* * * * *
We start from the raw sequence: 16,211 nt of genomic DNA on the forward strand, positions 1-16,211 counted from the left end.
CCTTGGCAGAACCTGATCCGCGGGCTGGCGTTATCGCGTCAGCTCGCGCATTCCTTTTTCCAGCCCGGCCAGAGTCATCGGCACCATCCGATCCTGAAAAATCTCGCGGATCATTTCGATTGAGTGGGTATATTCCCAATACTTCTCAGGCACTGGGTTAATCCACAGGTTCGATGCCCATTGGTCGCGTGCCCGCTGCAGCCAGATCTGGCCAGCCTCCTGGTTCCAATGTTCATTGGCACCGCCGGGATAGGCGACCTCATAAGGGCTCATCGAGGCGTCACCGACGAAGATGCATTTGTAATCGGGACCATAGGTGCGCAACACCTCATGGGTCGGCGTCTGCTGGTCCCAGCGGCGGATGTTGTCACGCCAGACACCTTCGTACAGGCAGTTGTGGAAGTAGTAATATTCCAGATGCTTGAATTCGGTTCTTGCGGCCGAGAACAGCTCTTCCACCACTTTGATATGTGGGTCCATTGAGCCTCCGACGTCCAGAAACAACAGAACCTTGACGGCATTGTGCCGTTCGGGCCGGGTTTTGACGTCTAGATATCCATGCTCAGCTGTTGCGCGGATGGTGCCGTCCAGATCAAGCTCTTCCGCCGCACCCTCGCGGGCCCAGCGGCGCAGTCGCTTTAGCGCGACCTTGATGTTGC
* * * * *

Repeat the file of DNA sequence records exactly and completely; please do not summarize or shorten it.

We start from the raw sequence: 16,211 nt of genomic DNA on the forward strand, positions 1-16,211 counted from the left end.
CCTTGGCAGAACCTGATCCGCGGGCTGGCGTTATCGCGTCAGCTCGCGCATTCCTTTTTCCAGCCCGGCCAGAGTCATCGGCACCATCCGATCCTGAAAAATCTCGCGGATCATTTCGATTGAGTGGGTATATTCCCAATACTTCTCAGGCACTGGGTTAATCCACAGGTTCGATGCCCATTGGTCGCGTGCCCGCTGCAGCCAGATCTGGCCAGCCTCCTGGTTCCAATGTTCATTGGCACCGCCGGGATAGGCGACCTCATAAGGGCTCATCGAGGCGTCACCGACGAAGATGCATTTGTAATCGGGACCATAGGTGCGCAACACCTCATGGGTCGGCGTCTGCTGGTCCCAGCGGCGGATGTTGTCACGCCAGACACCTTCGTACAGGCAGTTGTGGAAGTAGTAATATTCCAGATGCTTGAATTCGGTTCTTGCGGCCGAGAACAGCTCTTCCACCACTTTGATATGTGGGTCCATTGAGCCTCCGACGTCCAGAAACAACAGAACCTTGACGGCATTGTGCCGTTCGGGCCGGGTTTTGACGTCTAGATATCCATGCTCAGCTGTTGCGCGGATGGTGCCGTCCAGATCAAGCTCTTCCGCCGCACCCTCGCGGGCCCAGCGGCGCAGTCGCTTTAGCGCGACCTTGATGTTGC